Wife threatens to tell all
The wife of the doctor at the center of Spain’s biggest doping investigation says Spanish sport would be ruined if she revealed all she knows about drug use among athletes. Former runner Cristina Perez said Spain’s record medal performance at the 1992 Barcelona Olympics was in part thanks to her husband, Eufemianio Fuentes, the doctor at the center of cycling’s Operation Puerto case. Perez competed on Spain’s 1,600m relay team in Barcelona. “I know what happened at Barcelona ‘92 and I’m a Pandora’s box that, if opened one day, could bring down sport,” Perez was quoted as saying by La Provincia newspaper. “But out of respect for my companions, the people who sacrificed so much, I’m staying quiet. Although I could speak out and ruin all those caught up in this little world.” Fuentes was one of five people arrested in May 2006 after Spanish police raided apartments in Madrid and Zaragoza and uncovered a blood doping ring that would implicate more than 50 cyclists. Perez, who said all “all elite athletes and regular athletes were implicated” in doping networks across the world, added that the government made Fuentes a doping scapegoat after he helped many Spanish athletes win Olympic medals.
‘Pacman’ Jones reinstated
The NFL lifted Adam “Pacman” Jones’ suspension on Wednesday, just more than five weeks after the Dallas Cowboys cornerback was banned for another violation of its personal conduct policy. Cowboys owner Jerry Jones said Adam Jones was reinstated by league commissioner Roger Goodell, but would miss the next two games and likely return on Dec. 7 against the Pittsburgh Steelers. Jerry Jones said the player could return to practice on Monday. The owner said Adam Jones would have “limited participation” this week, but would not be part of full-squad practices or conditioning.
Mourinho’s medal sold
Former Chelsea manager Jose Mourinho’s Premier League winners’ medal sold for £21,600 (US$32,240) at an auction in London on Wednesday. Mourinho threw the medal into the stands at Stamford Bridge after Chelsea beat Manchester United 3-0 to win the 2005-2006 title. It was caught by a fan and sold to an unnamed telephone bidder at a sporting memorabilia sale at Bonhams Auctioneers in Chester. At the same auction, a winners’ medal from the 1930 World Cup was sold for £28,800. The gold medal was awarded to Uruguay captain Jose Nasazzi after his side defeated Argentina 4-2 to become the first World champions.
Ama upsets grand champion
Mongolian Ama upset compatriot Hakuho on Thursday to move into a two-way tie for the lead with the grand champion at the Kyushu Grand Sumo Tournament in Fukuoka, Japan. Sekiwake Ama forced Hakuho back at the faceoff and threw the yokozuna down with an arm throw. Ama, who is bidding for his first Emperor’s Cup and promotion to the rank of ozeki, is tied with Hakuho at 10-2 heading into the final three days of the tournament. Hakuho, bidding for his ninth title, desperately tried to escape Ama’s hold but touched the dirt surface for just his second loss since an opening-day loss to Aminishiki. In other major bouts, ozeki Chiyotaikai (7-5) prevented Miyabiyama making it a three-way tie for the tournament lead, forcing the No. 7 maegashira out. Fifth-ranked maegashira Dejima shoved out Bulgarian ozeki Kotooshu to give both wrestlers a record of 6-6.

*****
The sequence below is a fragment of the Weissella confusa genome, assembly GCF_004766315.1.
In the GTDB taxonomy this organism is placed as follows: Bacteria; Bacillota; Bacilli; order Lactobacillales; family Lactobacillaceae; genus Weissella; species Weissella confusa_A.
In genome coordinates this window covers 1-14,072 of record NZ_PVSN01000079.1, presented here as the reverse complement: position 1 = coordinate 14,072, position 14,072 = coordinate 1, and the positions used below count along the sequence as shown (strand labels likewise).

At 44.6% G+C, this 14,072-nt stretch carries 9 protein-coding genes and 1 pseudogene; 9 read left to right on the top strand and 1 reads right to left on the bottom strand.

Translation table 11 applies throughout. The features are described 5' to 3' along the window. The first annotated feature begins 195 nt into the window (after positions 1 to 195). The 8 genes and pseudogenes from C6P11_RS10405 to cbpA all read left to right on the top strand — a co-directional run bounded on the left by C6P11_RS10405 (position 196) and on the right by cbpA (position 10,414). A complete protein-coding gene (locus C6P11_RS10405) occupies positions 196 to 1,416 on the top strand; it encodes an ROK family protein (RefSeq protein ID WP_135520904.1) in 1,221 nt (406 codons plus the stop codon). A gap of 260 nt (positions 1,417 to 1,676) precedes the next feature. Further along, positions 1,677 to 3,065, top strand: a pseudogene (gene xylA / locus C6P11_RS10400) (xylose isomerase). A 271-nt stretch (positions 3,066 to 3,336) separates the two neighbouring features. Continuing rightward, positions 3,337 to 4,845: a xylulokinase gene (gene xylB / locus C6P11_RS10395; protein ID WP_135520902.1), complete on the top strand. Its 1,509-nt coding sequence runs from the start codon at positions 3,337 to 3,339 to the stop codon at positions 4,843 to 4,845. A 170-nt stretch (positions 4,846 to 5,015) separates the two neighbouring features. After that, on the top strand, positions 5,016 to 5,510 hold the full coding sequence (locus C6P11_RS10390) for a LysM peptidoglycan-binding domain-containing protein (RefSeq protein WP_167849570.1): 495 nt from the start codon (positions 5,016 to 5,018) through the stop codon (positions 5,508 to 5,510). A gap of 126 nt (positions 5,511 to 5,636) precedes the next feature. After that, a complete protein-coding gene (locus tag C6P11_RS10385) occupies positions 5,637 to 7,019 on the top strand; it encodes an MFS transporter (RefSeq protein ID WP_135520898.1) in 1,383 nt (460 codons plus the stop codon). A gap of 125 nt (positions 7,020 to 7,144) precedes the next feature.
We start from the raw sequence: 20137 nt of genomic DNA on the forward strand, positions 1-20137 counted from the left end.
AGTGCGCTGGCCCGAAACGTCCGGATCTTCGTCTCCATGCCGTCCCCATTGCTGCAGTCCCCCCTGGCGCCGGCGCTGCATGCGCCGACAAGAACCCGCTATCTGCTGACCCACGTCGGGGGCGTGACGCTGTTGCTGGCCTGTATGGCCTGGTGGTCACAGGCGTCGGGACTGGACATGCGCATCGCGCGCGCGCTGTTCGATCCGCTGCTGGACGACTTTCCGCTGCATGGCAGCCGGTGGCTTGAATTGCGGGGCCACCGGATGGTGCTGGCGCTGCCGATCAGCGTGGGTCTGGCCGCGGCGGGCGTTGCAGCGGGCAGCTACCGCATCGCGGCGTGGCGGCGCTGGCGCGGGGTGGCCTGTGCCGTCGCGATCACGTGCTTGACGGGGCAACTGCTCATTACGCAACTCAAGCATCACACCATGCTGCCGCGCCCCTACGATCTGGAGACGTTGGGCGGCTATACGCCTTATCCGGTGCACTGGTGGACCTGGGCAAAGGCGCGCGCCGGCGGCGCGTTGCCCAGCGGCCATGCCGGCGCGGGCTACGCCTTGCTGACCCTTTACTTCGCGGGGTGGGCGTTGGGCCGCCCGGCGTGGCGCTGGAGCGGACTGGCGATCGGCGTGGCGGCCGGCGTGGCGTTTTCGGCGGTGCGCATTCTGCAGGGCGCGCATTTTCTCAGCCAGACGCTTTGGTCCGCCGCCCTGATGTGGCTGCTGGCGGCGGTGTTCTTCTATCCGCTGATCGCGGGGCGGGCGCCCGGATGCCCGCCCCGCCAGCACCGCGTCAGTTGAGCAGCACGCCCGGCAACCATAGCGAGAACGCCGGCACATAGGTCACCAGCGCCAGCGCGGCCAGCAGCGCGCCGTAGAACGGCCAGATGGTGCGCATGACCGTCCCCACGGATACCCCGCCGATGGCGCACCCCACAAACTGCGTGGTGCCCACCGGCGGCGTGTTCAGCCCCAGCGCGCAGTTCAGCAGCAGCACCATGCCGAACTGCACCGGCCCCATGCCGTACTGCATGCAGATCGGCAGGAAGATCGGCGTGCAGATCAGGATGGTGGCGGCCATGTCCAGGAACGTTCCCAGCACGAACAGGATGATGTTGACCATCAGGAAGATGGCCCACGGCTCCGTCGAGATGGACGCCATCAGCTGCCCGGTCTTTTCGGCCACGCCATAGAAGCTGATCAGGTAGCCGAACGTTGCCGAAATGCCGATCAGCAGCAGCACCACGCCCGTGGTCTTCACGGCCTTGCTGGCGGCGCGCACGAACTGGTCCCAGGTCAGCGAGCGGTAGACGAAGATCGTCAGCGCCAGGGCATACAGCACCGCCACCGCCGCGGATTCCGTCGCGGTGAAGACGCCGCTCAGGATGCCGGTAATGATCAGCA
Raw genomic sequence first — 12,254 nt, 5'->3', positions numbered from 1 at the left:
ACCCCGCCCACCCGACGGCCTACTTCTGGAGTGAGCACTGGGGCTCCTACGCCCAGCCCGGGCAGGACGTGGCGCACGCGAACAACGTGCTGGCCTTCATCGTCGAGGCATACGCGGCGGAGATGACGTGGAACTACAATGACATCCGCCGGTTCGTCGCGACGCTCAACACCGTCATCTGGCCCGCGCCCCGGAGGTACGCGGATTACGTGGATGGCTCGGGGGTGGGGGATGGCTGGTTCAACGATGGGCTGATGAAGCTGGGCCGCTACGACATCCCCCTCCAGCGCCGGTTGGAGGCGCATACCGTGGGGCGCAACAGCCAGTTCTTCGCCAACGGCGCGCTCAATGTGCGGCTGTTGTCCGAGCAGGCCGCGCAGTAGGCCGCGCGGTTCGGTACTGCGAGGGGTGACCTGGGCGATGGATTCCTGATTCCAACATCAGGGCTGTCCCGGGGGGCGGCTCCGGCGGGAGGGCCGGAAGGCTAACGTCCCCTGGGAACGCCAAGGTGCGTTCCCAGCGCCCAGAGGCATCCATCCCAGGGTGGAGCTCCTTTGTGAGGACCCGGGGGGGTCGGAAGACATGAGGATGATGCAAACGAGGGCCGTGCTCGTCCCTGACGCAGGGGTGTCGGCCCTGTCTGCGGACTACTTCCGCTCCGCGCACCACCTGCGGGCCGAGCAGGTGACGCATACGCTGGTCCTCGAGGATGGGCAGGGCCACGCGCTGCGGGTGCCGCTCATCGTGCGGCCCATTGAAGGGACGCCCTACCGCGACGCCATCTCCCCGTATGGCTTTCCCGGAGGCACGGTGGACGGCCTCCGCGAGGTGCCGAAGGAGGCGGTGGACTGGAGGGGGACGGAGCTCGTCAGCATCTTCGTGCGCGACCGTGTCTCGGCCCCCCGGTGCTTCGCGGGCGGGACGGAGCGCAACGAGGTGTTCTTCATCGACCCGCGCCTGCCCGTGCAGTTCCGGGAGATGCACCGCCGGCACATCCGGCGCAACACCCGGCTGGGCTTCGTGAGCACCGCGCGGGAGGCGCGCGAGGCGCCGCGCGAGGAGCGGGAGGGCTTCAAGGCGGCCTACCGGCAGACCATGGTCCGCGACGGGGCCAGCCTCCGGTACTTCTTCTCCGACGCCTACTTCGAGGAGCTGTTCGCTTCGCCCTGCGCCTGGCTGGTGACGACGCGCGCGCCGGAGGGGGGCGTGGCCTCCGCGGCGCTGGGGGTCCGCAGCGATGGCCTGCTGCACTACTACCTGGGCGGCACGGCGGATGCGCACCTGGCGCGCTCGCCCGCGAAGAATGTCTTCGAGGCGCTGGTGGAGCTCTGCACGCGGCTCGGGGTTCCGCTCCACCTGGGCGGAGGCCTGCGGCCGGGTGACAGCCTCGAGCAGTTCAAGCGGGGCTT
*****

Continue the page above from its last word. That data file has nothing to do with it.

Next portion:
DRIVING AMBITION: ‘I was excited by playing at the Olympics ... Who knows what’s going to happen? Hopefully, I could have a chance to win a medal,’ Tiffany Chan said After just three tournaments this year, a chance of Olympic glory postponed and two weeks alone in quarantine, golfer Tiffany Chan could be forgiven for feeling sorry for herself. Instead, Hong Kong’s first LPGA Tour player is sporting a broad grin and taking the positives from the game’s COVID-19 shutdown, determined to establish herself in the fiercely competitive world of women’s golf. The talented 26-year-old kept herself fit physically and mentally during the lockdown, and is happy to be back on the fairways since the easing of coronavirus restrictions last month. “When I came back to Hong Kong [in March], I actually did
Eleven-year-old skateboarder Sky Brown, who is hoping to become Britain’s youngest Olympian next year, fractured her skull and broke bones in her left hand after falling from a ramp during a training session in California. Brown posted a video of the accident on Instagram, but reassured supporters that she was fine. “I don’t usually post my falls or talk about them ... but this was my worst fall. I just want everyone to know that it’s OK — don’t worry, I’m OK,” she said. “I’m going to push boundaries for girls with my skating and surfing. I’m going for gold in 2021
Zhu Ting stands tall in China — and not just because she is 1.98m tall. The 25-year-old farmer’s daughter has emerged from a poor village life to become a totem of the country’s sporting ambitions. As captain and figurehead of China’s women’s volleyball team, the reigning Olympic champions, Zhu is one of the country’s biggest stars. State television once feted her as “an invincible and dominant superhero.” A nurse fighting the COVID-19 pandemic in March posted a photograph of herself wearing a white protective suit with a picture of the volleyball star drawn on it — also scribbled were the words: “Proud that
A feel-good campaign allowing fans to have cardboard cutouts of themselves at Australian rugby league games has been hijacked by pranksters, with a notorious serial killer among those making an appearance — while one TV show edited an image of Adolf Hitler into the crowd. The NRL launched “Fan In The Stand” to coincide with the sport’s return at the weekend after its season was put on hold due to the COVID-19 pandemic. Supporters are barred from stadiums under strict health protocols, but can pay A$22 (US$15) to have their photograph printed on a life-size cutout and placed in the stands of